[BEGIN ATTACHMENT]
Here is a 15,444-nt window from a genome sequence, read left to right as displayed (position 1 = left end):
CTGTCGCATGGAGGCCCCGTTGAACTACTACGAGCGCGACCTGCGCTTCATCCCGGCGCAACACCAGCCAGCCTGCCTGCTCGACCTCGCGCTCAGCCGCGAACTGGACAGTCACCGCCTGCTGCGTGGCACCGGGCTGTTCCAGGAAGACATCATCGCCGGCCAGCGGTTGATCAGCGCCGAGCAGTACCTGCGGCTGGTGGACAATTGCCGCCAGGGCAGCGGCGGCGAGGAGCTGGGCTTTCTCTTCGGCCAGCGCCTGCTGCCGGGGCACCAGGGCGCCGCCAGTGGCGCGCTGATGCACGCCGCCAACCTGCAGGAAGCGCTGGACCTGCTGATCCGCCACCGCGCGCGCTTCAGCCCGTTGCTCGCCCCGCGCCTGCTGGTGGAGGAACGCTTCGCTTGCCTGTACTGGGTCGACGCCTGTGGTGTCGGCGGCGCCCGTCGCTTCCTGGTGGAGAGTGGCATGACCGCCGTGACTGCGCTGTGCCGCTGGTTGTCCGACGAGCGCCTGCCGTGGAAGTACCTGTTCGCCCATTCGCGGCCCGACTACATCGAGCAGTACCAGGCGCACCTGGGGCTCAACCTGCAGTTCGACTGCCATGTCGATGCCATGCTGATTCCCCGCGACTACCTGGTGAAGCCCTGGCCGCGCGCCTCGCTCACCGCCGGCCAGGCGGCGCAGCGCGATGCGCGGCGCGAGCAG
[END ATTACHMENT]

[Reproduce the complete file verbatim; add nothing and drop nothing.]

Here is a 15,444-nt window from a genome sequence, read left to right as displayed (position 1 = left end):
CTGTCGCATGGAGGCCCCGTTGAACTACTACGAGCGCGACCTGCGCTTCATCCCGGCGCAACACCAGCCAGCCTGCCTGCTCGACCTCGCGCTCAGCCGCGAACTGGACAGTCACCGCCTGCTGCGTGGCACCGGGCTGTTCCAGGAAGACATCATCGCCGGCCAGCGGTTGATCAGCGCCGAGCAGTACCTGCGGCTGGTGGACAATTGCCGCCAGGGCAGCGGCGGCGAGGAGCTGGGCTTTCTCTTCGGCCAGCGCCTGCTGCCGGGGCACCAGGGCGCCGCCAGTGGCGCGCTGATGCACGCCGCCAACCTGCAGGAAGCGCTGGACCTGCTGATCCGCCACCGCGCGCGCTTCAGCCCGTTGCTCGCCCCGCGCCTGCTGGTGGAGGAACGCTTCGCTTGCCTGTACTGGGTCGACGCCTGTGGTGTCGGCGGCGCCCGTCGCTTCCTGGTGGAGAGTGGCATGACCGCCGTGACTGCGCTGTGCCGCTGGTTGTCCGACGAGCGCCTGCCGTGGAAGTACCTGTTCGCCCATTCGCGGCCCGACTACATCGAGCAGTACCAGGCGCACCTGGGGCTCAACCTGCAGTTCGACTGCCATGTCGATGCCATGCTGATTCCCCGCGACTACCTGGTGAAGCCCTGGCCGCGCGCCTCGCTCACCGCCGGCCAGGCGGCGCAGCGCGATGCGCGGCGCGAGCAG